Mel Greig, one of the Sydney DJs behind the controversial "royal prank" phone call that was linked to the suicide of a British nurse, has revealed that she urged her 2Day FM bosses to edit the recording to disguise two nurses' voices before the segment went to air.
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Mel Greig breaks radio silence
In a tearful interview on channel 7 the ex-2DayFM radio DJ shares the horrors of the last 18 months since making the royal prank call.
Greig said just minutes after she recorded a two-minute conversation in December 2012 with the nurses at London's King Edward VII Hospital, where Kate Middleton was being treated for severe morning sickness, she became concerned that the nurses who featured in the recording could face severe consequences.
In an interview with Channel 7's Sunday Night, Greig said she immediately sent an email to her bosses urging them to disguise the identities of the nurses by replacing their voices with those of 2Day FM staff.
However her suggestion was dismissed and the decision was made to broadcast the segment without alteration, Sunday Night claimed.
Jacintha Saldanha, the nurse who put through the call to the Duchess of Cambridge's ward after believing Greig was the Queen and her co-host, Michael Christian, was Prince Charles, took her own life days after the hoax made headlines around the world.
Mrs Saldanha left behind a note blaming the two Australian DJs for her death.
"I absolutely expressed concern," Greig told Sunday Night of her reaction in the minutes after the phone call, and before it went to air.
"As an announcer, I'm trained that we always need to get permission if we're going to broadcast something and it just didn't seem right that we would broadcast that without permission and without doing what we would normally do as announcers, so I was absolutely concerned."
Greig's barrister, Tony Hurran, also said his client wanted the recording changed.
"She has been the scapegoat and the fall guy. The decision to broadcast was not hers," he said.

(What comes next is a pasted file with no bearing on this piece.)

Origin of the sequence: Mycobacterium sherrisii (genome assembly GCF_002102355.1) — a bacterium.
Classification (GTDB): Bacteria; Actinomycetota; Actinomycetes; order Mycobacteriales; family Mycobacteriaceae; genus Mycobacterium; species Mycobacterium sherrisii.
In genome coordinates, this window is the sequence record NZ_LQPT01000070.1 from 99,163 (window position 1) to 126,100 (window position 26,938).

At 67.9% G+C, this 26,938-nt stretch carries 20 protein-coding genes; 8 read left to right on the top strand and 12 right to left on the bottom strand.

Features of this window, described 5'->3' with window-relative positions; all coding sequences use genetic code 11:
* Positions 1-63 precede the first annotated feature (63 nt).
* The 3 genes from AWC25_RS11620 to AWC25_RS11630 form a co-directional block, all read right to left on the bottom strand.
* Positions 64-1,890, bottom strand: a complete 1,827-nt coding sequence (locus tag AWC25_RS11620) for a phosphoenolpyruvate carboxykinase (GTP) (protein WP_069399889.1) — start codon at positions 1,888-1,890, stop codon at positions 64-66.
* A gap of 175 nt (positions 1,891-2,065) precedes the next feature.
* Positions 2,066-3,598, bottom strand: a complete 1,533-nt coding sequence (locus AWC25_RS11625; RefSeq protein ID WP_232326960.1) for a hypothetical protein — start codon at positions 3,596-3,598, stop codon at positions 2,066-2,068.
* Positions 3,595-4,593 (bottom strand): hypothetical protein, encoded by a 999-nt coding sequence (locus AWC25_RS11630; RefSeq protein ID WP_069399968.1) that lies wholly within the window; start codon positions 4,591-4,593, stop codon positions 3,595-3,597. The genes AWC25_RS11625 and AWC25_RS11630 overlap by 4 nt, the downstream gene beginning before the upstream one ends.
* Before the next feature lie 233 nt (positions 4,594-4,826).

In the extended interview with Sunday Night, Greig also described the depth of her remorse, saying she felt like "the worst person alive".
"I think of the Saldanha family all the time, and I just want them to see that I'm sorry, because I care so much about Jacintha and what she did and what happened, and I'm so sorry," she said.
"I don't ever want to listen to it [the recording of the prank call] again, because I'm ashamed of myself. I should have tried harder not to let that prank call air. It never should have aired."
Greig said she became depressed after the prank call went to air, and her boyfriend feared she may jump off their balcony when they learned that Mrs Saldanha had died.
The first half of the interview was filmed in September last year, but was not aired until Sunday night because of legal reasons, the program said.
Greig told Sunday Night that, so great was the backlash following the airing of the prank phone call, that she and her boyfriend were forced to remain holed up in her Sydney flat with a bodyguard.
She and her family received death threats, Greig said.
"They would ring my mum and say 'Eye for an eye. You need to die because she died'. So many horrible phone calls. Dad was rushed to hospital from the stress, and I thought, 'Great, now I've killed my dad too'," Greig said.
Greig is due to appear at the British inquest into the death of Ms Saldanha, but the inquest has been delayed numerous times because the coroner is seeking more information.
Southern Cross Austereo has said previously that Greig wanted the recording changed, but had not provided any further details.
"Prior to the call being broadcast, she made suggestions for changes to be made to the recording of the call," Austereo said in a statement last year.
"2Day FM decided that the call should be broadcast without alteration."
Greig resigned from 2Day FM in December last year and has not returned to work since the controversy. She said she had been dumped from the charities she previously represented and had been turned down by community radio stations.
Last year, Christian moved to Melbourne's Fox FM and won a national competition to discover Southern Cross Austereo's "next top jock".
Readers seeking support and information about suicide prevention can contact Lifeline on 13 11 14.